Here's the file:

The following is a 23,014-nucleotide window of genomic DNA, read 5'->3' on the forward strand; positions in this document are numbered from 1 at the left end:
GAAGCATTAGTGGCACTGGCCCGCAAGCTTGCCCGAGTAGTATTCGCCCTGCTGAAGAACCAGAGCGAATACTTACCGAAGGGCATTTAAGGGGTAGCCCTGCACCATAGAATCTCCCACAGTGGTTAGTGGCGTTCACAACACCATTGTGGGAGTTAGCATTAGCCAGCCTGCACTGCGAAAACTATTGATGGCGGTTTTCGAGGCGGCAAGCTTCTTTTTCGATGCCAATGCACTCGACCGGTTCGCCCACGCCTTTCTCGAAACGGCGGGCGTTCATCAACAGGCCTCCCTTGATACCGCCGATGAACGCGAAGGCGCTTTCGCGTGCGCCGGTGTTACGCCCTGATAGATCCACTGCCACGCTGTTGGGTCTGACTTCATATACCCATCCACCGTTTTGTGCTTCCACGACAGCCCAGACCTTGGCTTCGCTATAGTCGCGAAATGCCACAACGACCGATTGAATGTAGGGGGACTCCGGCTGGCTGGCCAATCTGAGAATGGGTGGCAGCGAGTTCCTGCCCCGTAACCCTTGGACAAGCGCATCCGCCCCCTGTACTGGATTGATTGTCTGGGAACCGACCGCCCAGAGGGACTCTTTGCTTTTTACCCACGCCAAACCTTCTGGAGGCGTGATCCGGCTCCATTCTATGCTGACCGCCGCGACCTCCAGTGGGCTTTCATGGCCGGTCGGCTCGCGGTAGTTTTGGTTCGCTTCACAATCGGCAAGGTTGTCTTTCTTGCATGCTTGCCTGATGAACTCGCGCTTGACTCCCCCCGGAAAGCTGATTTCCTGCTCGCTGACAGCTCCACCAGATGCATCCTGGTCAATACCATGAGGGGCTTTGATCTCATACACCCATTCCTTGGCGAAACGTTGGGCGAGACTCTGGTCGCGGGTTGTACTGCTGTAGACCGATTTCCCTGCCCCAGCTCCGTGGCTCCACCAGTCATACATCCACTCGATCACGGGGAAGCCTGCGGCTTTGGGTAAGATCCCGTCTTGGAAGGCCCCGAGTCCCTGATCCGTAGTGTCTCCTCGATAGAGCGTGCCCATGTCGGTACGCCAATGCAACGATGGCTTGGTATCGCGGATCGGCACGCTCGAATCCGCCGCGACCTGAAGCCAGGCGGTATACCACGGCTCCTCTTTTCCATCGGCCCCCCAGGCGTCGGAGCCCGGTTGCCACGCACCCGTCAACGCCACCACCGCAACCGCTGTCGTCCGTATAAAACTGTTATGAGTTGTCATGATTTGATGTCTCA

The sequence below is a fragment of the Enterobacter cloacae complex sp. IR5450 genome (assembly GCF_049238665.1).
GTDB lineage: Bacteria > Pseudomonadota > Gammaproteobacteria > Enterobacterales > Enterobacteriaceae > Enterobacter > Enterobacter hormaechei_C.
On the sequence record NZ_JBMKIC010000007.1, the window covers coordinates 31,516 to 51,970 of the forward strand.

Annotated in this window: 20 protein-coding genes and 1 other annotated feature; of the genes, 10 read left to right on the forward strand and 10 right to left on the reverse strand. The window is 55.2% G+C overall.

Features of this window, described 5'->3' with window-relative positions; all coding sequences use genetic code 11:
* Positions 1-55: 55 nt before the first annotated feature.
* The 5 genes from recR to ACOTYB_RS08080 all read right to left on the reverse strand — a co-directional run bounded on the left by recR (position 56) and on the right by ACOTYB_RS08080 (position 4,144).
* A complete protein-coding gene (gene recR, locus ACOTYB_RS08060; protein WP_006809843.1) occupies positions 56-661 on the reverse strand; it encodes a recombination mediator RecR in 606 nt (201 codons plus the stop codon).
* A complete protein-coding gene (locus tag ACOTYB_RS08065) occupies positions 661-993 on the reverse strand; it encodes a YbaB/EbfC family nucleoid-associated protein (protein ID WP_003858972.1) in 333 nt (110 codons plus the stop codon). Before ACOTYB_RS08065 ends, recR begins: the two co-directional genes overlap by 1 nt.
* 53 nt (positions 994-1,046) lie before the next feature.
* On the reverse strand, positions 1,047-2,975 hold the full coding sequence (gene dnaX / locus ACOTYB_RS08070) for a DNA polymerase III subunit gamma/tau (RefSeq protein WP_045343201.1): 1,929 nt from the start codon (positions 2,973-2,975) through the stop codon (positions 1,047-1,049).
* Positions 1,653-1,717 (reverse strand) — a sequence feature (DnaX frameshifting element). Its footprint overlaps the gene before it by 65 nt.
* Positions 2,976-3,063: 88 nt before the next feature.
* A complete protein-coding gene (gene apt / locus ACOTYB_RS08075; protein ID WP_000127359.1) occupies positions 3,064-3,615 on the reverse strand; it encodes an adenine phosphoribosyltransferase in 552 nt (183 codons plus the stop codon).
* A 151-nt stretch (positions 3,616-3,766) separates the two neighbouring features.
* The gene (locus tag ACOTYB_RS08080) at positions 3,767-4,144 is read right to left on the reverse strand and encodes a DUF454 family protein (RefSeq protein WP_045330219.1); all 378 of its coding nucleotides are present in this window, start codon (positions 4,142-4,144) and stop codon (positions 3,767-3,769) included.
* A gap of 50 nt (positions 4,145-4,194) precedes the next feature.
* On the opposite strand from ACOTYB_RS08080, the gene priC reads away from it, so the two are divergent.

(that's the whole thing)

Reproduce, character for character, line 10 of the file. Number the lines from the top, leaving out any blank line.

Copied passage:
* A complete protein-coding gene (gene recR, locus ACOTYB_RS08060; protein WP_006809843.1) occupies positions 56-661 on the reverse strand; it encodes a recombination mediator RecR in 606 nt (201 codons plus the stop codon).